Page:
The UK economy is developing better than expected, according to the British Finance Minister Philip Hammond. The growth of the UK economy is expected to reach 1.4% this year, which is 0.1% higher than the current forecast. The expectations for 2019 and 2020 do not change and remain at 1.3%.
The growth forecasts were downgraded for the two years thereafter, according to the Independent Budgetary Accountability Office (CSO). The data shows that increase in productivity in recent years is temporary.
Philip Hammond told parliament that he aims to achieve better results than the the forecasts. He underlined his commitment to reduce UK public debt levels, but focused on the positive ones, highlighting the return of household spending growth in early 2019.
The British economy has slowed down sharply after the Brexit vote in June 2016. Earlier on Tuesday, the Organization for Economic Cooperation and Development (OECD) announced that the UK will grow weaker than the other leading G20 economies this year.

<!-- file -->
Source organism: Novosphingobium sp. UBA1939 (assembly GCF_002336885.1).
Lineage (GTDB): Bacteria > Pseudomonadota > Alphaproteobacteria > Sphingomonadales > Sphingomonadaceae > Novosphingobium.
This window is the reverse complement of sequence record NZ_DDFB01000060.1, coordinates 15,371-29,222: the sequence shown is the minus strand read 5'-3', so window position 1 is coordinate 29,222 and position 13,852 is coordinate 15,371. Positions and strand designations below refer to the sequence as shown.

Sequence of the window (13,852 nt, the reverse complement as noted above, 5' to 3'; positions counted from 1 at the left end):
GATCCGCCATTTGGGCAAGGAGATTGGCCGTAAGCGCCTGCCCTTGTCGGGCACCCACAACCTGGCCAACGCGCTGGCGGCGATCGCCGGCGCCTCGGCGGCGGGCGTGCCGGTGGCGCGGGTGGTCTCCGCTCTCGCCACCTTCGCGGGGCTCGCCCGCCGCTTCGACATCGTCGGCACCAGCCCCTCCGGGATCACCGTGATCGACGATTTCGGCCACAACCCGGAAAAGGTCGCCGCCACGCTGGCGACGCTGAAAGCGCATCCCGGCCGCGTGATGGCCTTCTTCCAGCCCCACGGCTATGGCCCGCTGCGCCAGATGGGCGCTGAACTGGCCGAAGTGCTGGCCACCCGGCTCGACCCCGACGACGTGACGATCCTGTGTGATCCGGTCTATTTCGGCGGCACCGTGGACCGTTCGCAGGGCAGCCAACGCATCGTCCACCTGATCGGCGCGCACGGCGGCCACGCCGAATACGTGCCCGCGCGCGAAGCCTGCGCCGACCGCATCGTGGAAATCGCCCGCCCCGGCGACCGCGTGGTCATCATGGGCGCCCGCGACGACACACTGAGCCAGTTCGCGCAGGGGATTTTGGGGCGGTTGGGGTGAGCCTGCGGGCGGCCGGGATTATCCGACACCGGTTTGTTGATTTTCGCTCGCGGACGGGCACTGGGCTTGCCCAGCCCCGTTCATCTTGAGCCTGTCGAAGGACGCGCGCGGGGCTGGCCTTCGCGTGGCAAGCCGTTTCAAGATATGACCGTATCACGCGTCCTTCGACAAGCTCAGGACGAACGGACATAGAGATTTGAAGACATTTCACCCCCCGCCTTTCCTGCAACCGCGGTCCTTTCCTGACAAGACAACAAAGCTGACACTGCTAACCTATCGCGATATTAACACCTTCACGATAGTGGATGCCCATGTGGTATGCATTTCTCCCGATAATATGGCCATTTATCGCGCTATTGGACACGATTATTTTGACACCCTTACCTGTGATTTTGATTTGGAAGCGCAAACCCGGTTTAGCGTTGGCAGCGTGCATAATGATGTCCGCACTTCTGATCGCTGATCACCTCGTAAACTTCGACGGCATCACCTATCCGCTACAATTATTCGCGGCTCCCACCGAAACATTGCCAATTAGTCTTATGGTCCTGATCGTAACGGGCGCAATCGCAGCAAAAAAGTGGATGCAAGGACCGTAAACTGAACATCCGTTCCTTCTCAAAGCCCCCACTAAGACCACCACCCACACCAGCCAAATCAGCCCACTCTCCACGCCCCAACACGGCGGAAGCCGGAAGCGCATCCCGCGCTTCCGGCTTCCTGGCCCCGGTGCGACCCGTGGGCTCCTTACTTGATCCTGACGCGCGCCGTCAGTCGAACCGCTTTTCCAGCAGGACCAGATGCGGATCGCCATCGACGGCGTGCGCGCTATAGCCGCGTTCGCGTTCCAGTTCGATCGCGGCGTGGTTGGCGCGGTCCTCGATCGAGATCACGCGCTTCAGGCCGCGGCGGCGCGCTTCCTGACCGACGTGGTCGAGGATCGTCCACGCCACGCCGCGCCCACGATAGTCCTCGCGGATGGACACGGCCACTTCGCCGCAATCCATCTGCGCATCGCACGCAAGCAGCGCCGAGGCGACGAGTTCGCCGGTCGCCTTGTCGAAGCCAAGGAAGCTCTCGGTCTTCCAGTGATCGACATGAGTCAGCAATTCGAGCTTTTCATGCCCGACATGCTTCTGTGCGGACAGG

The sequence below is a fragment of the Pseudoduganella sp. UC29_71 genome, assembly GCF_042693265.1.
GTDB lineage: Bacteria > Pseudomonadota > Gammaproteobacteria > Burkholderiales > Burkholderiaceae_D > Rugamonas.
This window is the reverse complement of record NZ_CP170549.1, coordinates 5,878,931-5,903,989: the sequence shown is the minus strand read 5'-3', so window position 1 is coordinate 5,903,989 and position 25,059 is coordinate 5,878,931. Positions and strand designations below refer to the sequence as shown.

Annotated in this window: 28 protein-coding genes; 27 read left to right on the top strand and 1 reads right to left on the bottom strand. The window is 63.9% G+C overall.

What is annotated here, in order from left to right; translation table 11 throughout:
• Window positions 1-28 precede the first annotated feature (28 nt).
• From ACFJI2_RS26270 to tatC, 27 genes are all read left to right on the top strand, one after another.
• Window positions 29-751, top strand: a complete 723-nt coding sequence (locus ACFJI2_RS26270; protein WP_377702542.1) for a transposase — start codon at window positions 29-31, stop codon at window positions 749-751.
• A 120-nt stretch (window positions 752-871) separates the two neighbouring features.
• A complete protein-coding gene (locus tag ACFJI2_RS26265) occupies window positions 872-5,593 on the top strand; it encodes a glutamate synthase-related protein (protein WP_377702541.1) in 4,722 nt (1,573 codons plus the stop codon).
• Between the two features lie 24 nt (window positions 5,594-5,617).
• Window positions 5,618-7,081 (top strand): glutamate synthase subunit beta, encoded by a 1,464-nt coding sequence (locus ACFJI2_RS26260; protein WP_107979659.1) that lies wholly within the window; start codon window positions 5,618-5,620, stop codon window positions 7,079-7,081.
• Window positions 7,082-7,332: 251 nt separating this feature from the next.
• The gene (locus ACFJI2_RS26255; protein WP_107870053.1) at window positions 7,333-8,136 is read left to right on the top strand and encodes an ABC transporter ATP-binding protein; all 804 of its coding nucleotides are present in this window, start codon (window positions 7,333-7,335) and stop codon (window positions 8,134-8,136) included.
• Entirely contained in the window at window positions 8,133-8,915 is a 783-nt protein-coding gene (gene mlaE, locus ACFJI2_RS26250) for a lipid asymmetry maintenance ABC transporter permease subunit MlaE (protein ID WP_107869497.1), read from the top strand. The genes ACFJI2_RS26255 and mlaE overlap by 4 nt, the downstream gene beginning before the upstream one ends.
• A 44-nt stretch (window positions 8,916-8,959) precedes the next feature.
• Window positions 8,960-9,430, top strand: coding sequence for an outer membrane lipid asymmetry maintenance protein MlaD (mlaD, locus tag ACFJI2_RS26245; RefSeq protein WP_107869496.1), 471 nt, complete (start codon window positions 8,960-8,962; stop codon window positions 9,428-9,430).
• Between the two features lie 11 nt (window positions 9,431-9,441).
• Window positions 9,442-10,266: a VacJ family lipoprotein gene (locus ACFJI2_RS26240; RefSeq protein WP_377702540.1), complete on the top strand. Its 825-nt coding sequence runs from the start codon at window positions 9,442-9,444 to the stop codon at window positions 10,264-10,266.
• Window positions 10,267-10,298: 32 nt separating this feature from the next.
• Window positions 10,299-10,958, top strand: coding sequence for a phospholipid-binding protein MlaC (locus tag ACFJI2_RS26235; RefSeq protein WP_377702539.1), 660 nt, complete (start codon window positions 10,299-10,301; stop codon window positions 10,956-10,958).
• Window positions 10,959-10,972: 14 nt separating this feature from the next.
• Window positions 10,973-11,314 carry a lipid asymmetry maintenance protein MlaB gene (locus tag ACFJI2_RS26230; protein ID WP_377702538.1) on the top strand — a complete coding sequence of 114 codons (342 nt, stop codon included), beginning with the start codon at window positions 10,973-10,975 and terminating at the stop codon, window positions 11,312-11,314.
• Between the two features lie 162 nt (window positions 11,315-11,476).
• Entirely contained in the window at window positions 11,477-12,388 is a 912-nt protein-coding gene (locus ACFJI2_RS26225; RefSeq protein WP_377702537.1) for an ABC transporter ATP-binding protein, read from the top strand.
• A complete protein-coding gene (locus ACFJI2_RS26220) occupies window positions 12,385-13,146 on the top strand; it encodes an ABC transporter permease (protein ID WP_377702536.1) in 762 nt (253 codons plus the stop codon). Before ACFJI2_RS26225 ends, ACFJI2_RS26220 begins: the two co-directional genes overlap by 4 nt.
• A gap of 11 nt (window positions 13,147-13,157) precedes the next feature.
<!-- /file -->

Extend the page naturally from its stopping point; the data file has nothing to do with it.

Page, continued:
Despite a slowdown in growth, the government plans to take 20.3 billion GBP (28.4 billion USD) of less loans between 2017/18 and 2022/23 over the November forecast.
The budget deficit for the current fiscal year was reduced to 45.2 billion GBP from the projected 49.9 billion GBP in November, revealed Philip Hammond. Collapse is less than most economists expect. Britain cut its annual deficit from 10% of GDP in 2010, when it came out of the global financial crisis, to just over 2% now. Some Conservative Party members urged him to take advantage of progress in deficit reduction to channel more funds to the health system, the army, and other services.
Philip Hammond said he could allow a slight increase in public spending later this year, but stressed in his speech that Britain’s public debt remains too high. He said he is aiming to achieve the goal of reducing the debt-to-GDP ratio each year, which should fall below 78% of GDP to the fiscal 2022/23 compared to the expected 85.6% now.
Hammond is confident that he will be able to meet the other target of cutting the budget deficit to 2% of GDP by 2020/21.